If you’re like me, growing up, you had a phase when you were fascinated by all things British — tea, One Direction, their funky little accents, Her Majesty The Queen… Living in a country like ours, the monarchy has a strange allure: Imagine having a national leader who is dignified, or at least, seems that way.
Of course, the illusion wears off once you become more aware of the misdeeds of the British Empire and the royal family’s many scandals. Most recently, the royals came under the spotlight after Oprah Winfrey’s interview with Prince Harry and Meghan, Duchess of Sussex, about the family’s treatment of Meghan and concerns about the color of her son’s skin.
This coincided with the less controversial news of Prince Philip, Duke of Edinburgh, who spent a month in the hospital for treatment of a pre-existing heart condition. Philip formally retired from royal duties in 2017, but photos of his departure from the hospital on March 16 led some to speculate that he might have finally retired from life, too.
The Twitter memes were merciless. Everyone started comparing photos of Philip at 99 to their favorite characters or celebrities at increasingly outlandish ages. Cher, Goddess of Pop, even reposted one featuring what she will undoubtedly look like at 134. Others pointed out the difference between the real-life vampire and 107-year-old Edward Cullen.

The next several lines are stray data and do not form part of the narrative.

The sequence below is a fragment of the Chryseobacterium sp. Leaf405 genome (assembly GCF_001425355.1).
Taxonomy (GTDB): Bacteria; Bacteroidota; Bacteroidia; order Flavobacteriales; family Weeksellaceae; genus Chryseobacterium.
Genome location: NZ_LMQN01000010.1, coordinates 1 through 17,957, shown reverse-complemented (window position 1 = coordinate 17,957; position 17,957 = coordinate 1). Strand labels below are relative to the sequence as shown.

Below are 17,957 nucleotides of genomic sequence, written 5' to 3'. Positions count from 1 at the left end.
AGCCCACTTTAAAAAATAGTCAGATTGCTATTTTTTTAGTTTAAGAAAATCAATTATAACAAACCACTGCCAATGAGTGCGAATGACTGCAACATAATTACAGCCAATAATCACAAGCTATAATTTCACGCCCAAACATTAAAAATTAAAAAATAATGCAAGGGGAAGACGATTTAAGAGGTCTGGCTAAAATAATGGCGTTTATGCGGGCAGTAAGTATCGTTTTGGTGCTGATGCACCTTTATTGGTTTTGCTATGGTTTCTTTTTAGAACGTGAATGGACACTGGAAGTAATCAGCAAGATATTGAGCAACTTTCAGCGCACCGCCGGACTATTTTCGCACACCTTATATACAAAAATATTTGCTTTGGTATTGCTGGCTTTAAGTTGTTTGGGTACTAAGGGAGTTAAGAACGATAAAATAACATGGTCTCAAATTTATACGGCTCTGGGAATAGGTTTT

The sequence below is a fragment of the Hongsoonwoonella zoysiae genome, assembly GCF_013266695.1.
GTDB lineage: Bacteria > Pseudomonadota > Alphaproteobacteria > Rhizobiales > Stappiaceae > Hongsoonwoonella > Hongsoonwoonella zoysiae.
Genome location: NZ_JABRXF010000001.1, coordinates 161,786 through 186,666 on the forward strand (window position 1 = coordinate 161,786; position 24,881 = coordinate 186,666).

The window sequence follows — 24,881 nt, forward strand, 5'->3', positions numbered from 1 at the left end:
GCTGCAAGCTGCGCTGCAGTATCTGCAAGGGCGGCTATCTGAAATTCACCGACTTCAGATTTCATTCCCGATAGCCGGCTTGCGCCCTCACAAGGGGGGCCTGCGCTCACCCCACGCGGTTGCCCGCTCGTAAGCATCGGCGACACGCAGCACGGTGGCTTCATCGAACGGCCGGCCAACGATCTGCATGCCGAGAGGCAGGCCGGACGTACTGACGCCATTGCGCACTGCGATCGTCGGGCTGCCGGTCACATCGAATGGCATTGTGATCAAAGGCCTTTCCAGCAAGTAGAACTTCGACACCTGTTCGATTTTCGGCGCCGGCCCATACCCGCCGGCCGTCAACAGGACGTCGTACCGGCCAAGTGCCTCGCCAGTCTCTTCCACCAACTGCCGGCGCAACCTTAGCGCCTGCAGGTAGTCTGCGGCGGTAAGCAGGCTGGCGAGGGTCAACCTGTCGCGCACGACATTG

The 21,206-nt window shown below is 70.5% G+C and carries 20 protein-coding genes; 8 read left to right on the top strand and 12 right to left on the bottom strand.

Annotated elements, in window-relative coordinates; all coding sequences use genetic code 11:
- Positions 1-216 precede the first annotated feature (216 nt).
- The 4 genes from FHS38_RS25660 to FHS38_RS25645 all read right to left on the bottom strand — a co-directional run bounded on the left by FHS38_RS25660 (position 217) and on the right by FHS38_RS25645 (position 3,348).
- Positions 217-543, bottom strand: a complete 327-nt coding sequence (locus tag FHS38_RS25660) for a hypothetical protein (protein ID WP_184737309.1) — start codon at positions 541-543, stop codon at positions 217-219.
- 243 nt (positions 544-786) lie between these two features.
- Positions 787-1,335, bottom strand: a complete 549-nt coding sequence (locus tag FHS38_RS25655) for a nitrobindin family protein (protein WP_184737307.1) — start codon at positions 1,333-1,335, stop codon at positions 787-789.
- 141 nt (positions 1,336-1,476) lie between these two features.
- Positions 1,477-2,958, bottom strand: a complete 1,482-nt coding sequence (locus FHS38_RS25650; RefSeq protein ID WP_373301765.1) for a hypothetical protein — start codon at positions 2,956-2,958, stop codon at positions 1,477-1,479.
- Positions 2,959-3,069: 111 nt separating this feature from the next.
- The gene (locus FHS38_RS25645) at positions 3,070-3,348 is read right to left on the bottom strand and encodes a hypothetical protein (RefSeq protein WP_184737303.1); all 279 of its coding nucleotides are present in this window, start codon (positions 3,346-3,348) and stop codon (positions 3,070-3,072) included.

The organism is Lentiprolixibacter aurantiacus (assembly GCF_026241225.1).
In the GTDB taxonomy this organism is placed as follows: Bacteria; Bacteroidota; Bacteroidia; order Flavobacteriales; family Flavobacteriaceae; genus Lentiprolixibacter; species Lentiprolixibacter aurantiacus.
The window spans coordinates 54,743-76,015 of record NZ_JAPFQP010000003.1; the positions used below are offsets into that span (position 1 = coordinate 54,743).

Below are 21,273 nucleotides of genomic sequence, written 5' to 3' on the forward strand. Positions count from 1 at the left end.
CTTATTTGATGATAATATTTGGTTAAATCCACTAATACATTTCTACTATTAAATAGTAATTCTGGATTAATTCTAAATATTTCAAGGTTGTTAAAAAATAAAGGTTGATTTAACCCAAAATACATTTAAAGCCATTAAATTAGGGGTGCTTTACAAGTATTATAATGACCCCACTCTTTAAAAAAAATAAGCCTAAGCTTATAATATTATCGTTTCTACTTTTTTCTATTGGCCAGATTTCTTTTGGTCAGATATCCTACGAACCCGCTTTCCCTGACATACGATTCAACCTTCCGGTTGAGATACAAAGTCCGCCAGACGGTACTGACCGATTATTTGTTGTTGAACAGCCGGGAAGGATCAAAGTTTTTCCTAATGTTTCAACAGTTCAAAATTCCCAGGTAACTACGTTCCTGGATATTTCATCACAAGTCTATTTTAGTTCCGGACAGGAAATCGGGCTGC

Other variations that circulated were things that would inflict enough psychic damage on Philip to put him out of his misery, from a single sip of a Monster Energy drink or the new Peeps/Pepsi crossover, to performances and songs that would give anyone born a century ago a heart attack. (The latter spawned a shocking number of Spotify playlists — go wild, but make sure no grandparents are listening.)
Now, don’t take this the wrong way. Few are seriously wishing harm on the royal family’s resident fossil; in fact, we’re saying these things in his best interests.
Think about it this way: You’re probably familiar with at least one piece of zombie apocalypse media. Do the zombies ever look thrilled to be raised from the dead?
I’m not saying that the consort of Queen Elizabeth II is a shambling, reanimated corpse, but I’m also not saying he isn’t. Though he’s not eating any brains (that we know of), he certainly looks like he needs to be returned to his grave for a little R&R.
If you need more convincing, it’s also been proven that dying young is better — for your corporate overlords, anyway. Philip missed the boat on his chance to set this example for the British working class, but he could still make up for it by setting an example for the monarchy.
After all, Elizabeth, too, is in her twilight years at 94. While it’s easy to idealize Britain’s oldest living and longest-reigning monarch as a kindly, old grandma, we should not be blind to critiques of the institution itself.
Beyond only the royal family’s insidious personal drama, the monarchy remains a symbolic glorification of British imperialism and needless extravagance, leading to the perpetuation of drastic wealth inequality. Its very existence prevents the principle of meritocracy in its country from being anything more than an illusion.
So, yes, let Prince Philip die, naturally and peacefully (maybe serenaded by Lil Nas X to help him along), and let the monarchy go with him.